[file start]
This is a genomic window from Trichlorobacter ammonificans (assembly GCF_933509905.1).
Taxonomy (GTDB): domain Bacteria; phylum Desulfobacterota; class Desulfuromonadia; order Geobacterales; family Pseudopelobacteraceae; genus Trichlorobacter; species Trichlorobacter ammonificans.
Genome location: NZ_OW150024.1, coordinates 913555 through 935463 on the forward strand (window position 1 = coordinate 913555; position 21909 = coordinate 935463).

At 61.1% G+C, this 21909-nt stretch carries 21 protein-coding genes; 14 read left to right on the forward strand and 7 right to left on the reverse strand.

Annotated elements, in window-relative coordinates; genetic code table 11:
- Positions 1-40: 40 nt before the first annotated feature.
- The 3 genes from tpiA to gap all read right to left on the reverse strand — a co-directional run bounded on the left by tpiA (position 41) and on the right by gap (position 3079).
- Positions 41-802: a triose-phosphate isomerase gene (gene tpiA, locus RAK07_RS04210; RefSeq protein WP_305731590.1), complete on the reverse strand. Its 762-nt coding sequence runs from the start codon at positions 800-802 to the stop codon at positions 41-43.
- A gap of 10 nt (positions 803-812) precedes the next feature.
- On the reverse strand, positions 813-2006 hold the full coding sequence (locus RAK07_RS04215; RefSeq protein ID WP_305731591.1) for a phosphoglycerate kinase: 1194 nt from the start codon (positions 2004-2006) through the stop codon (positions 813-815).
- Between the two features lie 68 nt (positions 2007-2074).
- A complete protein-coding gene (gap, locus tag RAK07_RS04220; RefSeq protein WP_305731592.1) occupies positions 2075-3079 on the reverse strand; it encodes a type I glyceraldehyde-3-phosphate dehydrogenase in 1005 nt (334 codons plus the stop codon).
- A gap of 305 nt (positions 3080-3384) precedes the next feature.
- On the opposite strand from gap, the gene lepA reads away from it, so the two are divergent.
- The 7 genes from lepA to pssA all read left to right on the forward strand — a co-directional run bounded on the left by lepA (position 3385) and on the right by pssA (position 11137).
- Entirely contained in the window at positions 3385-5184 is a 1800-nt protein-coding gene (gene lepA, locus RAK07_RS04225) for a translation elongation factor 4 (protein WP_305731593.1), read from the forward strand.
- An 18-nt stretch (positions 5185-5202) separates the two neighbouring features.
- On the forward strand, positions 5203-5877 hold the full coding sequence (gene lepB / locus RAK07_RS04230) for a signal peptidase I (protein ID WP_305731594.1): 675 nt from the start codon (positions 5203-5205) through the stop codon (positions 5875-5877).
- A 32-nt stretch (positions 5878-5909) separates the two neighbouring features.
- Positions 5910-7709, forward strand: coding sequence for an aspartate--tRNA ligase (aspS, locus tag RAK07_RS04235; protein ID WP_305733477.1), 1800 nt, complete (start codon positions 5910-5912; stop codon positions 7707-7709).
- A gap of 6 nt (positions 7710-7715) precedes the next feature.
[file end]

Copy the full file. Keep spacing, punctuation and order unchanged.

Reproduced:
This is a genomic window from Trichlorobacter ammonificans (assembly GCF_933509905.1).
Taxonomy (GTDB): domain Bacteria; phylum Desulfobacterota; class Desulfuromonadia; order Geobacterales; family Pseudopelobacteraceae; genus Trichlorobacter; species Trichlorobacter ammonificans.
Genome location: NZ_OW150024.1, coordinates 913555 through 935463 on the forward strand (window position 1 = coordinate 913555; position 21909 = coordinate 935463).

At 61.1% G+C, this 21909-nt stretch carries 21 protein-coding genes; 14 read left to right on the forward strand and 7 right to left on the reverse strand.

Annotated elements, in window-relative coordinates; genetic code table 11:
- Positions 1-40: 40 nt before the first annotated feature.
- The 3 genes from tpiA to gap all read right to left on the reverse strand — a co-directional run bounded on the left by tpiA (position 41) and on the right by gap (position 3079).
- Positions 41-802: a triose-phosphate isomerase gene (gene tpiA, locus RAK07_RS04210; RefSeq protein WP_305731590.1), complete on the reverse strand. Its 762-nt coding sequence runs from the start codon at positions 800-802 to the stop codon at positions 41-43.
- A gap of 10 nt (positions 803-812) precedes the next feature.
- On the reverse strand, positions 813-2006 hold the full coding sequence (locus RAK07_RS04215; RefSeq protein ID WP_305731591.1) for a phosphoglycerate kinase: 1194 nt from the start codon (positions 2004-2006) through the stop codon (positions 813-815).
- Between the two features lie 68 nt (positions 2007-2074).
- A complete protein-coding gene (gap, locus tag RAK07_RS04220; RefSeq protein WP_305731592.1) occupies positions 2075-3079 on the reverse strand; it encodes a type I glyceraldehyde-3-phosphate dehydrogenase in 1005 nt (334 codons plus the stop codon).
- A gap of 305 nt (positions 3080-3384) precedes the next feature.
- On the opposite strand from gap, the gene lepA reads away from it, so the two are divergent.
- The 7 genes from lepA to pssA all read left to right on the forward strand — a co-directional run bounded on the left by lepA (position 3385) and on the right by pssA (position 11137).
- Entirely contained in the window at positions 3385-5184 is a 1800-nt protein-coding gene (gene lepA, locus RAK07_RS04225) for a translation elongation factor 4 (protein WP_305731593.1), read from the forward strand.
- An 18-nt stretch (positions 5185-5202) separates the two neighbouring features.
- On the forward strand, positions 5203-5877 hold the full coding sequence (gene lepB / locus RAK07_RS04230) for a signal peptidase I (protein ID WP_305731594.1): 675 nt from the start codon (positions 5203-5205) through the stop codon (positions 5875-5877).
- A 32-nt stretch (positions 5878-5909) separates the two neighbouring features.
- Positions 5910-7709, forward strand: coding sequence for an aspartate--tRNA ligase (aspS, locus tag RAK07_RS04235; protein ID WP_305733477.1), 1800 nt, complete (start codon positions 5910-5912; stop codon positions 7707-7709).
- A gap of 6 nt (positions 7710-7715) precedes the next feature.